Should some new option prove viable, we will have to represent all ideas with more clarity and make it a "sticky".. Gerry


Thanks for the compliments. Still need to get the risers on the bars for lock-to-lock turning, but it's working just fine as is.



That's the YZ inner tubes & internals with the TW lowers. Front end sagged a bit until I put some air in the forks. So far it feels about the same as before, but I've only been around the block as we're heading out for the evening soon. The speedo cable & brake line are stretched to the max between the longer tubes and higher bars, but those are both fixable. Don't think the 29mm springs will work well in these tubes, and I'll be finishing it off with some new schrader valves for the fork caps and the 11-1114 Progressive springs. I'll get out and put some miles on it tomorrow afternoon and will have a better report then.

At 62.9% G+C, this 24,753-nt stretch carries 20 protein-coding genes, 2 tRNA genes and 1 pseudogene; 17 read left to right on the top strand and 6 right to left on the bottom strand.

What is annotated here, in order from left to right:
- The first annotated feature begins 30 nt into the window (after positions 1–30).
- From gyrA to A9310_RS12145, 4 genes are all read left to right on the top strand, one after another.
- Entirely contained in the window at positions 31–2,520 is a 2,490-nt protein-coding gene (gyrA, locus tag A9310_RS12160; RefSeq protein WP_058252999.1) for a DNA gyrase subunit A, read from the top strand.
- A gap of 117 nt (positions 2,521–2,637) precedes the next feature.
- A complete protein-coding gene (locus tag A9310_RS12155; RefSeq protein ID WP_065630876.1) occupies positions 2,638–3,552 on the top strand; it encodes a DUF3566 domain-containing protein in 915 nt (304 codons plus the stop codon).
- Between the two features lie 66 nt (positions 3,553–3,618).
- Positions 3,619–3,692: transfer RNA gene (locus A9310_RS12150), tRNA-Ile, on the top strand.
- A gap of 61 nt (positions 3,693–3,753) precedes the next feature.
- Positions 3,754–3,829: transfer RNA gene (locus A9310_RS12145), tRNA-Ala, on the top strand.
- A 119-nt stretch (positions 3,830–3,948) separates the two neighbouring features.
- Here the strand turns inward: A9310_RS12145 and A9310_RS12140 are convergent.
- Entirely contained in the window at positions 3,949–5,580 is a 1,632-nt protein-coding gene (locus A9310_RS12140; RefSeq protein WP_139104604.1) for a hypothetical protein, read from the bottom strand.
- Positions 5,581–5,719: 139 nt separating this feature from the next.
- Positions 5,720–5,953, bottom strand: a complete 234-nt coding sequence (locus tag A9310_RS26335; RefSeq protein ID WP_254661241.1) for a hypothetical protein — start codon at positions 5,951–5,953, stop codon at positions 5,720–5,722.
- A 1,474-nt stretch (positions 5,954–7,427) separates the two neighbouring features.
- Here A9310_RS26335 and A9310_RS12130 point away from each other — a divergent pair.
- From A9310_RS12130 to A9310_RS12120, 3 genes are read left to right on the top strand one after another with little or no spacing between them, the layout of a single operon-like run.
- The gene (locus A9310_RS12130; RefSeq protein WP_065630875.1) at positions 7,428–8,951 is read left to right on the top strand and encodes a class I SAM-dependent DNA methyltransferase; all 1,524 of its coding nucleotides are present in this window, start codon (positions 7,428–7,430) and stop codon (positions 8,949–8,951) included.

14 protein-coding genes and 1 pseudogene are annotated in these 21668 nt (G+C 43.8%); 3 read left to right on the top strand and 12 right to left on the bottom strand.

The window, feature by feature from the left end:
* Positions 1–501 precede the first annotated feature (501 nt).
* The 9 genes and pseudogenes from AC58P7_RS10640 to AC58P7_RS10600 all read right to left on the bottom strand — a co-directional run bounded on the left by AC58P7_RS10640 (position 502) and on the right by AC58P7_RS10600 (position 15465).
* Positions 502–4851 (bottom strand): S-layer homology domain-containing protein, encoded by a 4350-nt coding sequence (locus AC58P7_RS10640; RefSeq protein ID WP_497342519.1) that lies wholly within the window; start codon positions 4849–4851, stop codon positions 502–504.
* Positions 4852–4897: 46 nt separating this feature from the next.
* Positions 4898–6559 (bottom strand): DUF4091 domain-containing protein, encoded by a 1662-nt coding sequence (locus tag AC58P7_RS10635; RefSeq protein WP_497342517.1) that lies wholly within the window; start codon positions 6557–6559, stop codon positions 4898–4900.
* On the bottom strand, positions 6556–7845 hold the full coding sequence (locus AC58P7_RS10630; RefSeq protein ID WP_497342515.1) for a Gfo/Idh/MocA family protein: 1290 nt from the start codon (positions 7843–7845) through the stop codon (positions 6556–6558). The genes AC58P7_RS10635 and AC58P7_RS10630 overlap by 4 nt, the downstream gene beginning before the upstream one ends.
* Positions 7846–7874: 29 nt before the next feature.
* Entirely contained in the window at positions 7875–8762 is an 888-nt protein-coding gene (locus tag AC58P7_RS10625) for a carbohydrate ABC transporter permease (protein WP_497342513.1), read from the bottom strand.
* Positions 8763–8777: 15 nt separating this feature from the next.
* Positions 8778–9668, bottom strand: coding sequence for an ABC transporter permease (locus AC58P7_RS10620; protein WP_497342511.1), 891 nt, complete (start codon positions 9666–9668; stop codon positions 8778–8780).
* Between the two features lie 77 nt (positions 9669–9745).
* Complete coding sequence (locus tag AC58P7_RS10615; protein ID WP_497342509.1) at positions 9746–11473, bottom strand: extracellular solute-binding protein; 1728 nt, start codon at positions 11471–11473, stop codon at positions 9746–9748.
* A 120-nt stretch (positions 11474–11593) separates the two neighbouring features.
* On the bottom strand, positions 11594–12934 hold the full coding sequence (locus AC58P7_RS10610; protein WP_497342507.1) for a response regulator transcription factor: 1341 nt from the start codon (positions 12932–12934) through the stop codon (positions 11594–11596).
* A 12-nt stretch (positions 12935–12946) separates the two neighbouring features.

But the hybrid works...net gain 2".



 

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Discussion Starter #14
Please let us know whats on top and if you have completed the swap. What are your impressions?.


Well, I put a few dozen miles on it today. Well worth it for me. I've got about 20 lbs of air in the forks and it rides great. I'm a tall guy & ride toward the rear of the seat, so the best description of performance is that the front end is balanced with the back now. The front was always stiff before bouncing along on the lines in the road like a sewing machine. Now the little bumps are absorbed nicely, but there's no crazy front end dive or anything when braking.



I could live without the Progressive springs for the time being and ride it as is with no compliants.



I've also got to say that I really like the the increased rake. When I put the 6006 on the front, it felt pretty squirrely. It's broken in ok with about 250 miles and rides much better at around 18 psi, but the stretched front end makes the steering much more neutral in the corners. I don't know how you guys handle the banshee/blaster shocks at highway speeds with the stock front...